Calpers Gave Up $900 Million Since Lowering AllocationBy
Pension system started to reduce equity exposure in September
Board expects 5.8% annual returns until new allocation chosen
It has cost the California Public Employees’ Retirement System about $900 million since September to reduce its exposure to stocks and private equities as the largest U.S. pension fund sought to reduce risk in its portfolio.
“To date we have actually experienced, and this is more by coincidence than by anything else, about a 30 basis point reduction in return to date based on the interim asset allocation,” Ted Eliopoulos, chief investment officer for the $309.7 billion system, said Monday in Sacramento.
This “translates into approximately a $900 million lower return for the few months we have taken so far. Of course, we like to look at much longer time periods for them to be meaningful,” he said at a meeting of the Calpers investment committee.
The board agreed last year to temporarily reduce its allocation to stocks and private equity while stepping up allocations for inflation-protected securities and fixed-income holdings. Calpers currently expects 5.8 percent annual returns until it finishes an allocation revision process, which is scheduled for completion by July 2018, spokeswoman Megan White said last week. Under the future allocation after July of next year, the targeted annual return will be 6.2 percent, White said.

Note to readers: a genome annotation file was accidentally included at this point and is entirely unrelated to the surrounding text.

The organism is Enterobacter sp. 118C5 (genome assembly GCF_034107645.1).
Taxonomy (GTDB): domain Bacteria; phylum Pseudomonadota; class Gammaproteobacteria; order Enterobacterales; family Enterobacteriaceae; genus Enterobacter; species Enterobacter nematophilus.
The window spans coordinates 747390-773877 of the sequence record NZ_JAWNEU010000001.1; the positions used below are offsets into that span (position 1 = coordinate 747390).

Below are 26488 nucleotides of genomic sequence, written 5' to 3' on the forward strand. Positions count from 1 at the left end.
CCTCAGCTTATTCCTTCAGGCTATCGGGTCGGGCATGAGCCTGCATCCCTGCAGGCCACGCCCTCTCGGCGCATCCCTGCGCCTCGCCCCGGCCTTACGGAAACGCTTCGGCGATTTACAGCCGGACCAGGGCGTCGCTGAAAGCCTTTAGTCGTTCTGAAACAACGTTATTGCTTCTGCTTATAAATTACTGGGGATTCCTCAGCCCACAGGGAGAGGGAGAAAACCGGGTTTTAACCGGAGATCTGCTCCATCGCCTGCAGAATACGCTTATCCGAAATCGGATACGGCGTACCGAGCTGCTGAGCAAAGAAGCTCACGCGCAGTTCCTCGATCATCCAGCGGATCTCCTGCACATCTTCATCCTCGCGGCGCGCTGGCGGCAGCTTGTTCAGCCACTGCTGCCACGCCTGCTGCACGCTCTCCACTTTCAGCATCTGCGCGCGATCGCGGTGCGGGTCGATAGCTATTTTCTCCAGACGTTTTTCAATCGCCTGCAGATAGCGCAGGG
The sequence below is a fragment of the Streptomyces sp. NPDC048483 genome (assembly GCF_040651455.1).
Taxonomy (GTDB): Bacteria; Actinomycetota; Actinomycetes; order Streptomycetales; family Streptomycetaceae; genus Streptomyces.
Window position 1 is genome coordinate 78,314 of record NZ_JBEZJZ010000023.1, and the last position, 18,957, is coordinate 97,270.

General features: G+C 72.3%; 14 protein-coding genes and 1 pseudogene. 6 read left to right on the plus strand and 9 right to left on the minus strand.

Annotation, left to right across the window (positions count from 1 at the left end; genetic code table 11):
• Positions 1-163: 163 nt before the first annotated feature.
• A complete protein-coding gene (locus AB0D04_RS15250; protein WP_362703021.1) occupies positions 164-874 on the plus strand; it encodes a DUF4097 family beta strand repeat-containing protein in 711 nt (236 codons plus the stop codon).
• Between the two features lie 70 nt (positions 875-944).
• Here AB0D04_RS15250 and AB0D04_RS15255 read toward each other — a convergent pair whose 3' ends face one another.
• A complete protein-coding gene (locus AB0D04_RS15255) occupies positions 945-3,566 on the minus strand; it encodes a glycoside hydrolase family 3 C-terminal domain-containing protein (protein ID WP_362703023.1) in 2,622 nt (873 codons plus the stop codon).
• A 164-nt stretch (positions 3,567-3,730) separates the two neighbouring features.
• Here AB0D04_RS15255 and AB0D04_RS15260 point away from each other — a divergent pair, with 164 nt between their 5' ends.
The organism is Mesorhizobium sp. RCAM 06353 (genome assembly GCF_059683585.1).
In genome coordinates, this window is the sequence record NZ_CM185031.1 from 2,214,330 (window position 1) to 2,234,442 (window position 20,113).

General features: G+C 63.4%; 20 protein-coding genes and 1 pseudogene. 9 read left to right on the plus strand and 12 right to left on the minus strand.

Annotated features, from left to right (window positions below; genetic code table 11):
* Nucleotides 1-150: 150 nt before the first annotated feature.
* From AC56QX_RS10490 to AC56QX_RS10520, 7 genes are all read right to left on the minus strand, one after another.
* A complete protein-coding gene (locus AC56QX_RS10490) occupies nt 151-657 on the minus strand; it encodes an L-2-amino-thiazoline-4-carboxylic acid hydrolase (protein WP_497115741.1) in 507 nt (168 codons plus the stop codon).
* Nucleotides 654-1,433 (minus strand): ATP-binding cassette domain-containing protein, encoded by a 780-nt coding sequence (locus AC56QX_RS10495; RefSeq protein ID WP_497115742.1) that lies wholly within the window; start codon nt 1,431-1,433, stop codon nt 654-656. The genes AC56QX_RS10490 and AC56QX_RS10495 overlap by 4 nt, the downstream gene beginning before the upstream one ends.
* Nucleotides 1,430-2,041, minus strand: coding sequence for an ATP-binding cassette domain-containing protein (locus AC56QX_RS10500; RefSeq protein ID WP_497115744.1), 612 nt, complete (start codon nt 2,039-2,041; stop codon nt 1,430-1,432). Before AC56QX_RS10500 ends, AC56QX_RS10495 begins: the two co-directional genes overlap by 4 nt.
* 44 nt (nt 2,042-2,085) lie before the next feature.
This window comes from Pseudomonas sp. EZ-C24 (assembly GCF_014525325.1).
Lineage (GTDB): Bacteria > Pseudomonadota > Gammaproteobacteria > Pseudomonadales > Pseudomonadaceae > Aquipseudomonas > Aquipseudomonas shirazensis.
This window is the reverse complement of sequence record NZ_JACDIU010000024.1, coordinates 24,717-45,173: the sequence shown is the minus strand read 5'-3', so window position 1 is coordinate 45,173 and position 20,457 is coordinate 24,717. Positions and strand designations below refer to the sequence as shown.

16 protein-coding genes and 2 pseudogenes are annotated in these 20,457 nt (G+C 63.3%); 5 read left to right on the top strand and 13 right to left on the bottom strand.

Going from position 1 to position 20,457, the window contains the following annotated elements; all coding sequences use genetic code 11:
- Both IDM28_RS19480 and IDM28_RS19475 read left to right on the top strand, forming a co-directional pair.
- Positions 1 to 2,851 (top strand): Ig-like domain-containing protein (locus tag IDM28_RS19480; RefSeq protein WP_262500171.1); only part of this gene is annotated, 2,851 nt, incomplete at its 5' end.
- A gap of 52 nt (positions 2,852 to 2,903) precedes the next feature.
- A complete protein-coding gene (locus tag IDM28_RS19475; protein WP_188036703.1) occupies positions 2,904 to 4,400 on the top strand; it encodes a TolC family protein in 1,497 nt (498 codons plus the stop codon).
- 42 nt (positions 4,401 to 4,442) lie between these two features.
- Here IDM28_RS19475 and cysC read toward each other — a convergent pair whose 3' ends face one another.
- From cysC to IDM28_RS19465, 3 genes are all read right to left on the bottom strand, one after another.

The board also voted in December to ratchet down its long-term target return rate to 7 percent from the previous 7.5 percent amid projections for low interest rates, low inflation and the need to reduce risk. The California State Teachers’ Retirement System, the second-largest U.S. pension, followed Feb. 1, by cutting its long-term target return to 7 percent from 7.5 percent.
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With a 7 percent return target, Calpers’ funding dropped to 63 percent of its estimated long-term obligations, Eliopoulos said Monday. Reducing the portfolio’s equities exposure aims to avoid the possibility of the status falling further if there’s a market downturn, he said.
“That is our primary concern and our primary portfolio priority right now, to try and lower the risk of falling to a lower funded status,” he said.